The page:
During the preparation of the overt Go/NoGo task, the cue is encoded in a pragmatic mode: it primes the possible overt motor response programs in motor and premotor cortex and, through preactivation of a pre-SMA-related decisional mechanism, it triggers a parallel preparation for the successful response selection and/or inhibition during the response phase. Conversely, the preparatory strategy for the covert Go/NoGo task is centered on the goal-oriented priming of an inhibitory mechanism related to the rIFG that, being tuned to the instructed covert modality of the motor performance and instantiated during the subsequent MI enactment, allowed the imagined response to remain a potential motor act. Hence, during the preparatory phase of our cued overt and covert Go/NoGo tasks, the different adopted strategies are tuned to the “how” of the motor performance, reflecting the intended overt and covert modality of the possible incoming action.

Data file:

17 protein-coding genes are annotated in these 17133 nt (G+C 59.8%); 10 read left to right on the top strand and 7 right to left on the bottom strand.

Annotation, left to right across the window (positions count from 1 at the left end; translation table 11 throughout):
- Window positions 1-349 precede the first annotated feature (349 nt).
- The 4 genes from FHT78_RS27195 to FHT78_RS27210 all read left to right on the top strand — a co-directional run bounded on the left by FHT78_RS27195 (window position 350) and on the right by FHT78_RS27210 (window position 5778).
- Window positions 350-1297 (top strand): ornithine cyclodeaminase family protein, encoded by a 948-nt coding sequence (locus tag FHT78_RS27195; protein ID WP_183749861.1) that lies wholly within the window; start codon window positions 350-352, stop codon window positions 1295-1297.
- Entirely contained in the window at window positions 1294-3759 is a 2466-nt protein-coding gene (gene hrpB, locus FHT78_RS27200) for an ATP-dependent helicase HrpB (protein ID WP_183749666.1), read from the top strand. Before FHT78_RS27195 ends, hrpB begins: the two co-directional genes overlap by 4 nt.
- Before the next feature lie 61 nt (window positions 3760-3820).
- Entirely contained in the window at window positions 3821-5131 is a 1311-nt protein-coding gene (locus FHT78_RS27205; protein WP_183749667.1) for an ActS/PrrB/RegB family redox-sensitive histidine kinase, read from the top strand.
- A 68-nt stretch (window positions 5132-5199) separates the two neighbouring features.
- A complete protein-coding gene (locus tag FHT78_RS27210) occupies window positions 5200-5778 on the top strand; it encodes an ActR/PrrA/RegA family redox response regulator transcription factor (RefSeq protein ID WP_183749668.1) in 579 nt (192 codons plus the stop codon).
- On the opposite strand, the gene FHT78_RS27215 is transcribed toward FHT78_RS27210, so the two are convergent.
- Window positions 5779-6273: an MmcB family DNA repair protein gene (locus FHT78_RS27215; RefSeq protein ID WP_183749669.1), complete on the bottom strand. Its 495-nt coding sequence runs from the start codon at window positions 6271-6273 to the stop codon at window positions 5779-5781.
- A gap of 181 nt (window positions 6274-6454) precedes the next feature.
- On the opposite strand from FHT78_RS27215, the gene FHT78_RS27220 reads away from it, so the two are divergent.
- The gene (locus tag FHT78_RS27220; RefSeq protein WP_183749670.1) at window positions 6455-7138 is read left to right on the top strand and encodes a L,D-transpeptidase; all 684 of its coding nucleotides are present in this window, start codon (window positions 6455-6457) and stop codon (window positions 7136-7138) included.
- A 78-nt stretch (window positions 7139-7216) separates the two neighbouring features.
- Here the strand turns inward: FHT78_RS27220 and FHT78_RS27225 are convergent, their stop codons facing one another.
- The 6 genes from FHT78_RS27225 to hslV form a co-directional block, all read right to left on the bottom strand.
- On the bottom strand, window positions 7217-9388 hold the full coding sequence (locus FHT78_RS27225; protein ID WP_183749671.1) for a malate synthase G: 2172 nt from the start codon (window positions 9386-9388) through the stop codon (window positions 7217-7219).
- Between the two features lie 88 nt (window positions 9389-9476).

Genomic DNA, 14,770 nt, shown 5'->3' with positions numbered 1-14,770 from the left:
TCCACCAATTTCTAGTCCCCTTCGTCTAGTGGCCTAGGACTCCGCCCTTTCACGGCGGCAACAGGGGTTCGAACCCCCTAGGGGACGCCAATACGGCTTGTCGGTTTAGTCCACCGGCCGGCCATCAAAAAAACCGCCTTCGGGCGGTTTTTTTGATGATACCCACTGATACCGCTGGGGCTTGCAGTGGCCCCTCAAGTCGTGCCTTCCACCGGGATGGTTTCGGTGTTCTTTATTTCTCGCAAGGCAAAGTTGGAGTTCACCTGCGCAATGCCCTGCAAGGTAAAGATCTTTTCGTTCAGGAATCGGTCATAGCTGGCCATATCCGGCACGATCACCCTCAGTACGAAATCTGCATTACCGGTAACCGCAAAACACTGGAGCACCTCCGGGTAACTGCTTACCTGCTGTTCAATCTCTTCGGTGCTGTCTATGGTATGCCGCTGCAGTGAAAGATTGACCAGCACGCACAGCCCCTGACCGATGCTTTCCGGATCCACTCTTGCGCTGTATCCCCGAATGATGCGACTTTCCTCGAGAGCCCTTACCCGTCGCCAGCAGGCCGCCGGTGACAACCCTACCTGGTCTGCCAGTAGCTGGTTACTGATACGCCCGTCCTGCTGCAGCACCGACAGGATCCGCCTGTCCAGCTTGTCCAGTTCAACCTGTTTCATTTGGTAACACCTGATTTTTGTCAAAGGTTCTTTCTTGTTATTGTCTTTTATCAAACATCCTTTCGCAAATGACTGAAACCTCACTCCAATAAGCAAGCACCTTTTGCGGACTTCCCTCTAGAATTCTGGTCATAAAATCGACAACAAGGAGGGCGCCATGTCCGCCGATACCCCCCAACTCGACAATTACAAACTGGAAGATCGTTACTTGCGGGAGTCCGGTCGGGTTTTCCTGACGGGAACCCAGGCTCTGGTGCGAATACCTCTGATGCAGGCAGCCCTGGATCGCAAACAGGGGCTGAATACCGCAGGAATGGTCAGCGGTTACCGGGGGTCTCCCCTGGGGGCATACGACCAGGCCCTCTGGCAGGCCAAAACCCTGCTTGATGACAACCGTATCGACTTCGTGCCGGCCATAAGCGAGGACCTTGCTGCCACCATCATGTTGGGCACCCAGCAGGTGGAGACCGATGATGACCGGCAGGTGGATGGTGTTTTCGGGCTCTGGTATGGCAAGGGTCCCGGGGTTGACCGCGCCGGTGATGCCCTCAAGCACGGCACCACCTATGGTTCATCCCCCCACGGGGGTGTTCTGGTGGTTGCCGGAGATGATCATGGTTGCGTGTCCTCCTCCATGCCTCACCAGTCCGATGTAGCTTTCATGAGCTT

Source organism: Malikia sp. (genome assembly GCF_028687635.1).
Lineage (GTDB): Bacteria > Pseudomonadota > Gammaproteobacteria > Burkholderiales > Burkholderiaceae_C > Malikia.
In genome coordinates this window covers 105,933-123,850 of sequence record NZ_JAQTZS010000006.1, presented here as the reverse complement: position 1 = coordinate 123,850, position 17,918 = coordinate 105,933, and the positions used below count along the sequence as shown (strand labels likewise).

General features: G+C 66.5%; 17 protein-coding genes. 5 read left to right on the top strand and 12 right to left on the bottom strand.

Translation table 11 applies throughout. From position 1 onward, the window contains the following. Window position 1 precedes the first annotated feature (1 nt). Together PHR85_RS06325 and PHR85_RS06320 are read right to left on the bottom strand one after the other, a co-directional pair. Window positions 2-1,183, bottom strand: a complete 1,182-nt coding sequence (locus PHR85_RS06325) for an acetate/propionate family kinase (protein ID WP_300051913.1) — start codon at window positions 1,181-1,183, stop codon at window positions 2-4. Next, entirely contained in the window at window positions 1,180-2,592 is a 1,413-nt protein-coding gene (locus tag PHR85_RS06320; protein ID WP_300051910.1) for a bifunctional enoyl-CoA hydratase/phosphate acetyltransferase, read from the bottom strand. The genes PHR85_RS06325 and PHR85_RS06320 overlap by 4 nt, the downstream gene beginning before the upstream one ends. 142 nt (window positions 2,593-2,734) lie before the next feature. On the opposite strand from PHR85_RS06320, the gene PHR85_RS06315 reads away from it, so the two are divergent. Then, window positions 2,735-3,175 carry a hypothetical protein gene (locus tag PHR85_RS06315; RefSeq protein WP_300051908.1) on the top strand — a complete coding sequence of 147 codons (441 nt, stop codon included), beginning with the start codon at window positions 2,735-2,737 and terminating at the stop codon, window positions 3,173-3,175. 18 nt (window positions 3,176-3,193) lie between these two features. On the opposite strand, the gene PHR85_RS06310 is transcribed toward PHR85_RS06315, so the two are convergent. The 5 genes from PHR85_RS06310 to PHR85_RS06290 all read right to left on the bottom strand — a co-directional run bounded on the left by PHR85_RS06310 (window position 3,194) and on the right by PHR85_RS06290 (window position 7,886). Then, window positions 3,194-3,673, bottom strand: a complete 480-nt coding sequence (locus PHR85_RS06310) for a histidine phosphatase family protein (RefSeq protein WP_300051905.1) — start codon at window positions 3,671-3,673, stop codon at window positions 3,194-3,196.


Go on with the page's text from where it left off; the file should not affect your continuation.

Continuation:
S1 File. Supplementary Materials.
Additional information about distractors-related ERPs in the two experimental sessions.
S1 Fig. Supplementary Figure 1.
Event related potential (ERP) waveforms for cues and distractors in the two experimental sessions, plotted as voltage in μV in function of time in ms (stimulus onset: 0 ms). (A) Upper plot: group-averaged (n = 15) ERP waveforms for session A cue and distractors, superimposed across the 110 recording channels (e1–e110). Lower plot: ERPs at selected electrodes for session A cue and distractors. Black: cue; green: distractors. (B) Upper plot: group-averaged (n = 15) ERP waveforms for session B cue and distractors, superimposed across the 110 recording channels (e1–e110). Lower plot: ERPs at selected electrodes for session B cue and distractors. Red: cue; blue: distractors.
The authors wish to thank Dr. Cristina Berchio for theoretical contribution in the initial stages of the study and Dr. Luca Fornia for technical support in data analyses.